Christian Frederick Martin was born in Germany, and apprenticed to a luthier in Vienna when he was 15. In 1833 he moved to America and started making guitars in Nazareth, Pennsylvania, where Martin guitars are still made today. The Martin company manufactures mandolins, ukuleles, steel-string guitars, nylon-string classical guitars and acoustic-electric guitars. The Martin guitar that is prized by collectors and performers is the flat-top steel-string guitar--unfortunately, this model sometimes has a neck problem.
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Steel Strings Cause a Neck Problem
When the guitar was invented in the 1500s, the strings were made of animal gut (today classical guitar strings are made of nylon). This instrument was primarily played alone or as accompaniment for a single voice. The tension that the six gut (or nylon) strings exert on the guitar when properly tuned is approximately 13.6 Kilogram. When steel strings replaced the softer strings to make the guitar louder, the tension went up to more than 45.4 Kilogram. This increase in tension has caused a problem--over the years the strings pull the neck away from the body, which changes the angle of the neck and seriously interferes with the playability. This is especially true of Martin guitars, which have always been built with thin wood chosen more for its beauty and acoustic properties than for its physical strength.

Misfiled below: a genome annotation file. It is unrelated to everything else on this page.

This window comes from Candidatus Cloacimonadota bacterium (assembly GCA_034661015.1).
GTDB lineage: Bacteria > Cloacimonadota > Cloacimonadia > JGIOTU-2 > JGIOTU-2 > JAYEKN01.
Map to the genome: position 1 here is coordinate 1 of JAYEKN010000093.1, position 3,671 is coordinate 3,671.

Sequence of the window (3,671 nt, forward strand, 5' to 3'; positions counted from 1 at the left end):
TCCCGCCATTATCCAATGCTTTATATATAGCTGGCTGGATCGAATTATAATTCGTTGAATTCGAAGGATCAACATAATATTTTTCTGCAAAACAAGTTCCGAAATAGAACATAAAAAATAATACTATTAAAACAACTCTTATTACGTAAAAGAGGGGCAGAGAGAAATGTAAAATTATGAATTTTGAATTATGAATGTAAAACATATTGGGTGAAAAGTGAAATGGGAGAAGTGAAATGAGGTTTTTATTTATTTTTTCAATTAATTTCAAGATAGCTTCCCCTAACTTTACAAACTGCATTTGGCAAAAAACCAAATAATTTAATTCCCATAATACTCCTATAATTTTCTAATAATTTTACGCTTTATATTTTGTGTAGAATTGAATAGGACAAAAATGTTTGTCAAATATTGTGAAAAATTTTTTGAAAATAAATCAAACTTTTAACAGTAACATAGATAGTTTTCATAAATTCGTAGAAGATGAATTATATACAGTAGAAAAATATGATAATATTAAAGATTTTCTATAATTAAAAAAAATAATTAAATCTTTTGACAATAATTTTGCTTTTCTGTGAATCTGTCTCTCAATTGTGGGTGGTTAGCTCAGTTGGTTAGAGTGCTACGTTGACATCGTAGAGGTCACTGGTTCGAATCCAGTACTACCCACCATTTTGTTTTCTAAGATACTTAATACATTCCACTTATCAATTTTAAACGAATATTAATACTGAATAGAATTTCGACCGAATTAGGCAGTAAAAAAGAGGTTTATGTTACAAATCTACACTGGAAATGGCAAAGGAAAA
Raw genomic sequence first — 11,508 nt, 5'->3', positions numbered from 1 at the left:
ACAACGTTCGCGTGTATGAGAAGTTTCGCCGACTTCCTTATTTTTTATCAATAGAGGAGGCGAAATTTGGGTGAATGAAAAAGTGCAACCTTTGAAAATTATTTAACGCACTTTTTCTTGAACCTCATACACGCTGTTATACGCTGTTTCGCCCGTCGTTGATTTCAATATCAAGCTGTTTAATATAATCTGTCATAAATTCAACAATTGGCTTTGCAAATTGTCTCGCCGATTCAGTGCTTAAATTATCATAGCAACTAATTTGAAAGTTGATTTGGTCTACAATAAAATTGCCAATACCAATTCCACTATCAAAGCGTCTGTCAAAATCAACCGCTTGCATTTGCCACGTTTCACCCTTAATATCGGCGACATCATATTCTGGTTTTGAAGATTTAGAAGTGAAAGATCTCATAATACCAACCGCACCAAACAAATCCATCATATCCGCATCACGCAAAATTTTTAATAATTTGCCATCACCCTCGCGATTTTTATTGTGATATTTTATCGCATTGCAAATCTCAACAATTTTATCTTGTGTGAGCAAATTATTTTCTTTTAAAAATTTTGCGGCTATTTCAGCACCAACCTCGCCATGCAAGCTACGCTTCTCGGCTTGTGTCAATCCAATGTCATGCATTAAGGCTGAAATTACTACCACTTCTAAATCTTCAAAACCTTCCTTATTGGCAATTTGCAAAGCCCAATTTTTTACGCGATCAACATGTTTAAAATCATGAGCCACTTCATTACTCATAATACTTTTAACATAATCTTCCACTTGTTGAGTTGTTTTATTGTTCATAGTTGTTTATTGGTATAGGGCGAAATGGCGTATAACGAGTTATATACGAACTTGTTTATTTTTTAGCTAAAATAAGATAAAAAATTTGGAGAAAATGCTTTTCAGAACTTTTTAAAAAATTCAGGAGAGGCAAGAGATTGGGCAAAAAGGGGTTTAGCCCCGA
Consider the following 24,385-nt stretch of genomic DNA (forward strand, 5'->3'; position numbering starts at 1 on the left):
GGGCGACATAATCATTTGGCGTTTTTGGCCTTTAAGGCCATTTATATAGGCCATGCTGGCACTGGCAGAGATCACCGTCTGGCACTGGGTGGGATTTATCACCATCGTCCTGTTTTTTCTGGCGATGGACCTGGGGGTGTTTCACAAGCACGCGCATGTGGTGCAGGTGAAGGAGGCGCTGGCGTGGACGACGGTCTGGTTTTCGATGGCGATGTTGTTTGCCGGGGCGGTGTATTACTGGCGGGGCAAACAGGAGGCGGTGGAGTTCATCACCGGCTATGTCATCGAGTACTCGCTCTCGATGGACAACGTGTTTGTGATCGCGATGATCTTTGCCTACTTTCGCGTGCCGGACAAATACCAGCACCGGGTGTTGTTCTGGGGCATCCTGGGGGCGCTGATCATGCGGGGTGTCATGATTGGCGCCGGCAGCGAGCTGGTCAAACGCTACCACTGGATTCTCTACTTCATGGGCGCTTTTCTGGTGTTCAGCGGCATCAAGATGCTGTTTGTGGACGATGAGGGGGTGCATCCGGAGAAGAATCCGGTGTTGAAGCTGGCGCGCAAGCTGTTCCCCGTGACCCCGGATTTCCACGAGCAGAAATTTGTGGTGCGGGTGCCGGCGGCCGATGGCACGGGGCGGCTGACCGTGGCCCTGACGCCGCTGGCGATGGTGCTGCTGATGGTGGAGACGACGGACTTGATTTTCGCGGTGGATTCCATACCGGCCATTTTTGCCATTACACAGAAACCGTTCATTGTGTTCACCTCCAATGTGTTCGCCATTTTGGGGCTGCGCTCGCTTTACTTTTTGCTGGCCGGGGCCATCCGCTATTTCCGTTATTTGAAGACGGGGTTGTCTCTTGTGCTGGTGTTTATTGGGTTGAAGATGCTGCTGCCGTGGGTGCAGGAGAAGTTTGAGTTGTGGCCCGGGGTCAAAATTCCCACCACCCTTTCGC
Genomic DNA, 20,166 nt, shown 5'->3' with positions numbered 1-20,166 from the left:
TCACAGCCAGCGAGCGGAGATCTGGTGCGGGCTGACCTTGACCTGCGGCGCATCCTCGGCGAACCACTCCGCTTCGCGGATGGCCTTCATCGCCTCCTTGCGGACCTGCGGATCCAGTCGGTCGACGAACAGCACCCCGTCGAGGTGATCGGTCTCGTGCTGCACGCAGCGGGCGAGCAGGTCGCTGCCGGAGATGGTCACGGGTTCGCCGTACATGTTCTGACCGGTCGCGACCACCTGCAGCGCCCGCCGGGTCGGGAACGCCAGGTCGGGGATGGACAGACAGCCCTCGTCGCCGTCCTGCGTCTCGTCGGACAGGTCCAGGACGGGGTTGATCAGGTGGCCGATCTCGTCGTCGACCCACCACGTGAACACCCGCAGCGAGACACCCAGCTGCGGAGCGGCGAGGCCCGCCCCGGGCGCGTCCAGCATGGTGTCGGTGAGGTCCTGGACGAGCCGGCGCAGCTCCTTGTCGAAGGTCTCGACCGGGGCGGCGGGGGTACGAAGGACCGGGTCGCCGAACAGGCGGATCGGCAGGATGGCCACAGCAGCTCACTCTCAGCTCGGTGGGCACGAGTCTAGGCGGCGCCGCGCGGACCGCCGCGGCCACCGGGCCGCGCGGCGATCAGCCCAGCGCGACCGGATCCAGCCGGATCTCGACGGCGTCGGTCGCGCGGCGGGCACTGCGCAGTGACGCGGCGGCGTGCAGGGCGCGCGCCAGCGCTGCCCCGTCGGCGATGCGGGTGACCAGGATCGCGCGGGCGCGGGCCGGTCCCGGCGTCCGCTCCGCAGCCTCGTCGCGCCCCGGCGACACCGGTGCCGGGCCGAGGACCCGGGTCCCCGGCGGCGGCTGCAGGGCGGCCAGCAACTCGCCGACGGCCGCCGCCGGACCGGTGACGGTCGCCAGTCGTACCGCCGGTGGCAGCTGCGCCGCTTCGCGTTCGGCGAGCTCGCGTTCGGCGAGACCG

Truss Rods Solve the Neck Problem
The solution to the tension problem was solved by Martin (and most other guitar manufacturers) by putting a "truss rod" through the neck. This rod counteracted the tension of the strings by pulling the neck back to the correct angle so the strings lay above the frets at the proper distance all along the neck. If the strings are too far above the frets the guitar is hard to play, and if the strings are too close to the frets they will buzz. This clearance must be consistent all along the neck. Guitars age and the correct tension needs adjusting after years of operation.
Adjusting the Neck
To adjust the neck on the classic Martin steel string guitars, lay the guitar on a table or work bench. With one hand press the bass E string down at the first fret. With the other hand, press the same string down at the 14th fret. In this position. the bass E string should clear the sixth fret by exactly 0.013 inches. The truss can be adjusted with a 5mm Allen wrench. The end of the truss rod is accessible by reaching inside the sound hole and inserting the Allen wrench into the proper place where the neck meets the body. Turning the Allen wrench one way will increase this clearance and turning it the other way will decrease it. Obviously, this process is a lot easier to do if you have two people.
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